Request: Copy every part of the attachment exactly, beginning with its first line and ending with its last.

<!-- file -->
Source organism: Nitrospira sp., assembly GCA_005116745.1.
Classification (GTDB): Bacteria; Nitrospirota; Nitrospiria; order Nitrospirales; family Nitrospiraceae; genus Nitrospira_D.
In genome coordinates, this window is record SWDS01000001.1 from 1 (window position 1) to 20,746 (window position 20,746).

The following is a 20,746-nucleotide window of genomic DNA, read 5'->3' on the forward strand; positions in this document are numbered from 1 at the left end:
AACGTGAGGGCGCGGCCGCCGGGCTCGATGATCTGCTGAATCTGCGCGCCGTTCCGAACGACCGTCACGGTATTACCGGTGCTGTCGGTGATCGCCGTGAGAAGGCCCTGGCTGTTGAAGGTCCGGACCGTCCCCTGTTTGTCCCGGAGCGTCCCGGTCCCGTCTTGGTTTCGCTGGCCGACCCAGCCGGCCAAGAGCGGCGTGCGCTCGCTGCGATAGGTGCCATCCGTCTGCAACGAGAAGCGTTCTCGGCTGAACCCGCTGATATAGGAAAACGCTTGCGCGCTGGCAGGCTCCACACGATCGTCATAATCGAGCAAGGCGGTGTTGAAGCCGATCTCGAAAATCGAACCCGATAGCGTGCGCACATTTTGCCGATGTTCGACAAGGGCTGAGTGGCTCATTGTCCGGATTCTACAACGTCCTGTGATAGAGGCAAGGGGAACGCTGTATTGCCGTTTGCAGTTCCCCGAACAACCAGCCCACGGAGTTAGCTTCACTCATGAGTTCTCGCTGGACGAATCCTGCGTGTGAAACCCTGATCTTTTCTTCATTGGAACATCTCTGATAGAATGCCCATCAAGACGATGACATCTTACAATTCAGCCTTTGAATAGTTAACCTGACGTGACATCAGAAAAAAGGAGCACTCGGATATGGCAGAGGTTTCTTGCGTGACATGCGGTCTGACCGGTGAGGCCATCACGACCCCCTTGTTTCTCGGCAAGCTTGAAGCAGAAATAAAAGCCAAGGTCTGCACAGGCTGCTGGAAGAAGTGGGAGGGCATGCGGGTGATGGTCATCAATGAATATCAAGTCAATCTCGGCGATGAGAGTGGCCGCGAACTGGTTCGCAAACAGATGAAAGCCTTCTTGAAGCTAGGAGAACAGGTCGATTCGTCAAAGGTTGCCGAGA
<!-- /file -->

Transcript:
Source organism: Nitrospira sp., assembly GCA_005116745.1.
Classification (GTDB): Bacteria; Nitrospirota; Nitrospiria; order Nitrospirales; family Nitrospiraceae; genus Nitrospira_D.
In genome coordinates, this window is record SWDS01000001.1 from 1 (window position 1) to 20,746 (window position 20,746).

The following is a 20,746-nucleotide window of genomic DNA, read 5'->3' on the forward strand; positions in this document are numbered from 1 at the left end:
AACGTGAGGGCGCGGCCGCCGGGCTCGATGATCTGCTGAATCTGCGCGCCGTTCCGAACGACCGTCACGGTATTACCGGTGCTGTCGGTGATCGCCGTGAGAAGGCCCTGGCTGTTGAAGGTCCGGACCGTCCCCTGTTTGTCCCGGAGCGTCCCGGTCCCGTCTTGGTTTCGCTGGCCGACCCAGCCGGCCAAGAGCGGCGTGCGCTCGCTGCGATAGGTGCCATCCGTCTGCAACGAGAAGCGTTCTCGGCTGAACCCGCTGATATAGGAAAACGCTTGCGCGCTGGCAGGCTCCACACGATCGTCATAATCGAGCAAGGCGGTGTTGAAGCCGATCTCGAAAATCGAACCCGATAGCGTGCGCACATTTTGCCGATGTTCGACAAGGGCTGAGTGGCTCATTGTCCGGATTCTACAACGTCCTGTGATAGAGGCAAGGGGAACGCTGTATTGCCGTTTGCAGTTCCCCGAACAACCAGCCCACGGAGTTAGCTTCACTCATGAGTTCTCGCTGGACGAATCCTGCGTGTGAAACCCTGATCTTTTCTTCATTGGAACATCTCTGATAGAATGCCCATCAAGACGATGACATCTTACAATTCAGCCTTTGAATAGTTAACCTGACGTGACATCAGAAAAAAGGAGCACTCGGATATGGCAGAGGTTTCTTGCGTGACATGCGGTCTGACCGGTGAGGCCATCACGACCCCCTTGTTTCTCGGCAAGCTTGAAGCAGAAATAAAAGCCAAGGTCTGCACAGGCTGCTGGAAGAAGTGGGAGGGCATGCGGGTGATGGTCATCAATGAATATCAAGTCAATCTCGGCGATGAGAGTGGCCGCGAACTGGTTCGCAAACAGATGAAAGCCTTCTTGAAGCTAGGAGAACAGGTCGATTCGTCAAAGGTTGCCGAGA